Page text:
VIDEO: CPUC approves North Tahoe Lake transmission project

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The California Public Utilities Commission (CPUC) on March 27 granted Liberty Utilities a permit to construct the first phase of the North Lake Tahoe transmission system upgrade, and to construct the second and third phases of the project, subject to verification of projected load growth, according to TransmissionHub.

In the order, the CPUC approved construction of the agency preferred alternative identified in the September 2014 final environmental impact statement for the project. The order authorized construction of the first phase beginning on June 1. Liberty Utilities expects to complete construction of the first phase before next winter, according to the order.

In addition, the CPUC directed Liberty Utilities to perform a new network study to verify project load growth before the company begins construction of the second and third phases of the project. Liberty Utilities must file the study and any other information in support of its proposed construction commencement timeline for the second and third phases in advice letters for review by the CPUC Energy Division, according to the order.

If key assumptions of the study do not change after construction of the second phase, Liberty Utilities will not be required to perform a second network study for construction of the third phase.

The project includes the upgrade of the 60-kV lines 625 and 650, and several ancillary lines of the North Lake Tahoe transmission system to 115-kV, as well as the upgrade of the North Truckee, Northstar, Kings Beach, Tahoe City and Squaw Valley substations. Liberty Utilities also will decommission the Brockway substation.

The North Lake Tahoe transmission system is located within the California portion of the Lake Tahoe basin. The North Truckee and Brockway substations, as well as a small portion of line 650, are located in Nevada County, Calif. All remaining portions of the system, including line 625, are in Placer County, Calif.

According to the CPUC’s order, construction of the first phase would include reconductoring line 650 from Truckee, Calif., to Kings Beach, Calif., to allow eventual operation at 120-kV. For phase two, Liberty Utilities would upgrade the North Truckee, Northstar and Kings Beach substations, and decommission the Brockway substation after system demand approaches 89 MW. For phase three, Liberty Utilities would rebuild line 625 from Tahoe City, Calif., to Brockway Summit, Calif., to allow operation of the entire North Lake Tahoe system at 120-kV after system demand approaches 100 MW. The upgrade also would allow the 60-kV line 629 from Tahoe City, Calif., to Squaw Valley, Calif., to operate at its 120-kV rated capacity.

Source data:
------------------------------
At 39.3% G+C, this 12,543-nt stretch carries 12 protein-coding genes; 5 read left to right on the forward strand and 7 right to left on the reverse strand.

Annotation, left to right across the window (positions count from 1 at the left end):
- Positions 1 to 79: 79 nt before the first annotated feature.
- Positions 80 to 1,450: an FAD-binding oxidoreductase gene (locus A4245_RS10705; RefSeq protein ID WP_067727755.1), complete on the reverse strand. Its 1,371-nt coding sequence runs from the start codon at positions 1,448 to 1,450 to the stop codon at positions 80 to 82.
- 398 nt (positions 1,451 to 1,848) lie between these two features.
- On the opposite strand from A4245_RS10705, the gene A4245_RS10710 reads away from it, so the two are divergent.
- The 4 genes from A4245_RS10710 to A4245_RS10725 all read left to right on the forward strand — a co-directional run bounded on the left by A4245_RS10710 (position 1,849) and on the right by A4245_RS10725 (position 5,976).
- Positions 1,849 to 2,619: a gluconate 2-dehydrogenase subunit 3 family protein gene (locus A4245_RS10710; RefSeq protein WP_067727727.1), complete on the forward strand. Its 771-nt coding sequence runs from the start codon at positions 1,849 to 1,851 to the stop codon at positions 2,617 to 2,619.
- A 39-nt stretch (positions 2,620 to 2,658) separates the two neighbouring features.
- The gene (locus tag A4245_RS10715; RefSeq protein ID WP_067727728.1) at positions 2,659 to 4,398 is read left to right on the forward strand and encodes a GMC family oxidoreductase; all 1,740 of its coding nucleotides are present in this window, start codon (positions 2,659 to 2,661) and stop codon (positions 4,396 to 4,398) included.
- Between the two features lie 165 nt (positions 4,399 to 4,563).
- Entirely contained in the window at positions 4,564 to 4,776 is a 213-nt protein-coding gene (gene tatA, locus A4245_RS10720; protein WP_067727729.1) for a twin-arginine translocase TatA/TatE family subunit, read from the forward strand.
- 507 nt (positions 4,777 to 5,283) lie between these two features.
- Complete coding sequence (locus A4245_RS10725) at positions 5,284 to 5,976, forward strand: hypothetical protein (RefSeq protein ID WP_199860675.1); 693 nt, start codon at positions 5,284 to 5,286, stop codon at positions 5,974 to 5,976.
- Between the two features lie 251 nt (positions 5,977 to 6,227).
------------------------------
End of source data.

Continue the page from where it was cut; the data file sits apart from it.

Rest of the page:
The selected project alternative includes two measures that alter the originally proposed alignment of the transmission line to minimize scenic impacts, according to the final EIS. One measure moves the alignment of line 625 along the Truckee River in Tahoe City slightly south so that it is farther away from the river. Setting the line back from the Truckee River corridor would shield views of the power line from State Route 89 and the Truckee River, the final EIS said. The other measure moves the alignment of line 650 between Kings Beach and Brockway Summit farther away from State Route 267. The realigned portion of line 650 would be unseen or minimally visible from the highway, the final EIS said.

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The Clarion Energy Content Team is made up of editors from various publications, including POWERGRID International, Power Engineering, Renewable Energy World, Hydro Review, Smart Energy International, and Power Engineering International. Contact the content lead for this publication at

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